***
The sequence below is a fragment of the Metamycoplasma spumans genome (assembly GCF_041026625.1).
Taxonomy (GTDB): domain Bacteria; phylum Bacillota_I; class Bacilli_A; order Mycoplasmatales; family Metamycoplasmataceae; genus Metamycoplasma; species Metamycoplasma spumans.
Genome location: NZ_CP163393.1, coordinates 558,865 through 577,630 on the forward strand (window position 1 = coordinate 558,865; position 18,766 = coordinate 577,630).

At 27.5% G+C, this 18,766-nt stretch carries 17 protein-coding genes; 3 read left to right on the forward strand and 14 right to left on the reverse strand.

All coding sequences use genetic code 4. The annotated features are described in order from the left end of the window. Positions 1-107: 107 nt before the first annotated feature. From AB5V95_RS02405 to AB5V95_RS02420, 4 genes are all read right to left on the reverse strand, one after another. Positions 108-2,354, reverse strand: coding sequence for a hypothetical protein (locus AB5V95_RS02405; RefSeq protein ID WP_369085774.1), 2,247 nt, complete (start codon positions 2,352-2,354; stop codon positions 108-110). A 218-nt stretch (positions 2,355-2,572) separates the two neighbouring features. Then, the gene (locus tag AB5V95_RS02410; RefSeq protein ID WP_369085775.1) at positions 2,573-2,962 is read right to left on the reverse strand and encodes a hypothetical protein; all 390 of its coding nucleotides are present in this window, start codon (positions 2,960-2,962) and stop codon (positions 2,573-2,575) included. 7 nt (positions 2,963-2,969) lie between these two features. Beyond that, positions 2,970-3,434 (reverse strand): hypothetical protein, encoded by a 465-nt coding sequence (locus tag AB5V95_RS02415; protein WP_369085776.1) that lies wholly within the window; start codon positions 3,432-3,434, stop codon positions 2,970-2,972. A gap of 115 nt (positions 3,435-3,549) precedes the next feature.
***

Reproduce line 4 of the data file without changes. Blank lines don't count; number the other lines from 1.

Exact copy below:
At 27.5% G+C, this 18,766-nt stretch carries 17 protein-coding genes; 3 read left to right on the forward strand and 14 right to left on the reverse strand.